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John D. Marwitz

This paper reports the results from the latest in a series of scientific exchanges concerning the Soviet anti-hail program. Additional details on the Soviet technique of hail suppression were learned. An impression on the types of storms and the accompanying synoptic conditions was gained. In addition to visual impressions, some case studies are presented.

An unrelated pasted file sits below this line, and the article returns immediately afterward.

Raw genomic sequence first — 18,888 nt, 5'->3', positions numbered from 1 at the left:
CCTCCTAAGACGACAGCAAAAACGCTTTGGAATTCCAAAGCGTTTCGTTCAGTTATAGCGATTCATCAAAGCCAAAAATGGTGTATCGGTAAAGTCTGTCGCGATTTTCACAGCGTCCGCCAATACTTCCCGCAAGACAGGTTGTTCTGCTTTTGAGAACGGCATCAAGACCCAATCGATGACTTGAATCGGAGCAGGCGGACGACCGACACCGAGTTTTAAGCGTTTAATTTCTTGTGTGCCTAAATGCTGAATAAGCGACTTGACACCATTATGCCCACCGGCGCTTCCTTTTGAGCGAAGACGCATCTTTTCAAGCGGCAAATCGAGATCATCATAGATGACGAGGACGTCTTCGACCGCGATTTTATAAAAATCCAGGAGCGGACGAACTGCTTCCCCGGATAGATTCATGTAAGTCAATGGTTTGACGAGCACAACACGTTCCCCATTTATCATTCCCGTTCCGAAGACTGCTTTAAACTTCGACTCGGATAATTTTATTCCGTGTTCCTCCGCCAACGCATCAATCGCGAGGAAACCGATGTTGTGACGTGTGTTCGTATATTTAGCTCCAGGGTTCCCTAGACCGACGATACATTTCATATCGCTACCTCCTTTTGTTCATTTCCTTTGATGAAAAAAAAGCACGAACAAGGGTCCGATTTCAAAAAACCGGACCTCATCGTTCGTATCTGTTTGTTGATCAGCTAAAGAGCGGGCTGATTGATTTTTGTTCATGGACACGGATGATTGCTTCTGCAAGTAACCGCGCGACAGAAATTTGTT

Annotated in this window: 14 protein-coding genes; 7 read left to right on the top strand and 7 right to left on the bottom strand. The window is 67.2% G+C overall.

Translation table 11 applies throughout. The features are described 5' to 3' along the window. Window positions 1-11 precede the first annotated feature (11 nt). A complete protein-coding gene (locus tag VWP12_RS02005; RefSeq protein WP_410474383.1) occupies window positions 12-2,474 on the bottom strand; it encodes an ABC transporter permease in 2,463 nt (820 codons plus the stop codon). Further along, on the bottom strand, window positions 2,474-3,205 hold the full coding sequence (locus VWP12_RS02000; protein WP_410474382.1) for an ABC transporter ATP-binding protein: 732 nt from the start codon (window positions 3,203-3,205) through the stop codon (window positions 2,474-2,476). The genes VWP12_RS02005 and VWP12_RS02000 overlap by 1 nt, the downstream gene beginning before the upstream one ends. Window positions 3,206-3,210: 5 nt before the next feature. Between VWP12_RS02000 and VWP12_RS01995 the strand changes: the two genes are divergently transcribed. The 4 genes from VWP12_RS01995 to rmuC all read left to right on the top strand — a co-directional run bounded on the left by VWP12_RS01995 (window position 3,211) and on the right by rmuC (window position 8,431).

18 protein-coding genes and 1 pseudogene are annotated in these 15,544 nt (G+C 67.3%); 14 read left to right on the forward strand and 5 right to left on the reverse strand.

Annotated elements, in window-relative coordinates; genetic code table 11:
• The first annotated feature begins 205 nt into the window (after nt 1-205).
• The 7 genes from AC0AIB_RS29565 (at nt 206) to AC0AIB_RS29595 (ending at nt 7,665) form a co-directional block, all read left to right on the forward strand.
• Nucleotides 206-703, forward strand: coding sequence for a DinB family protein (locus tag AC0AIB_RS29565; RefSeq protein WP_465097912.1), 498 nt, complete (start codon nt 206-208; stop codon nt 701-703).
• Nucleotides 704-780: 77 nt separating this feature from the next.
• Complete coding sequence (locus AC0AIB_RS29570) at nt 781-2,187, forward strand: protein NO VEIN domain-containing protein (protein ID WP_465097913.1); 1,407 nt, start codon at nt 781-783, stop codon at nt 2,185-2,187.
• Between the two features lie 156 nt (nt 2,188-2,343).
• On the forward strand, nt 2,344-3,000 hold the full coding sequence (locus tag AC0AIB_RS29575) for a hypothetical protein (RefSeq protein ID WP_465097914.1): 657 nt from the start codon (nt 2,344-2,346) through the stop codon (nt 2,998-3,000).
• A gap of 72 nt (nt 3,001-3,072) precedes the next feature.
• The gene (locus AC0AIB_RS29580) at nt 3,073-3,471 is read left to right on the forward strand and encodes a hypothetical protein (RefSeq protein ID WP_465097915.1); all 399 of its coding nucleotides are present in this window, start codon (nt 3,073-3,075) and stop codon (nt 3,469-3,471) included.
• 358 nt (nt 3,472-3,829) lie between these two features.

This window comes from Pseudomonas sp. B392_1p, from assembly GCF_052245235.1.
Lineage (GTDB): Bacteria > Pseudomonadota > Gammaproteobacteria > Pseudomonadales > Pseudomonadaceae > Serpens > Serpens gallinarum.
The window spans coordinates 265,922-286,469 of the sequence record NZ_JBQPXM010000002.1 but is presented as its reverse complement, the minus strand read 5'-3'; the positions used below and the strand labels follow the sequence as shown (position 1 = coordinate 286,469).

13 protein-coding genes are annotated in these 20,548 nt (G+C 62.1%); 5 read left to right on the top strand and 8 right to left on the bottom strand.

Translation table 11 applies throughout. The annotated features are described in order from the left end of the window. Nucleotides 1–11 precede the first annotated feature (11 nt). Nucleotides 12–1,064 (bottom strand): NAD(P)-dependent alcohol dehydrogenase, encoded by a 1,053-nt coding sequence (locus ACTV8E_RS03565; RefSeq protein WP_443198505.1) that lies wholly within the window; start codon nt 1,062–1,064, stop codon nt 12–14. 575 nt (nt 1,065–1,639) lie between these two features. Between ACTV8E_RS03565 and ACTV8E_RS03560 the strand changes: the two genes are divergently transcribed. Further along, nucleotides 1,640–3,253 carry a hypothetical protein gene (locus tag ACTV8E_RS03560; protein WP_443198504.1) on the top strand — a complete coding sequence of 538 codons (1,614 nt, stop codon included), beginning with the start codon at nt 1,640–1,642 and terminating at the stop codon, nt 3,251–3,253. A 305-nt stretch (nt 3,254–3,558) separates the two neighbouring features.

The North Caucasus region resembles northeastern Colorado from a topographical and meteorological point of view, except that a dry line or dew-point front is not normally present north of the Caucasus Mountains. The abundance of low-level moisture in this region seems to produce storms which resemble cloud streets in that lines of storms are aligned with the wind rather than normal to the wind. Although the large supercell and multicell storms typical of the High Plains of North America do occur in the Caucasus region, they are rare and the Soviet scientists are apparently unable to suppress all the hail on these types of storms.

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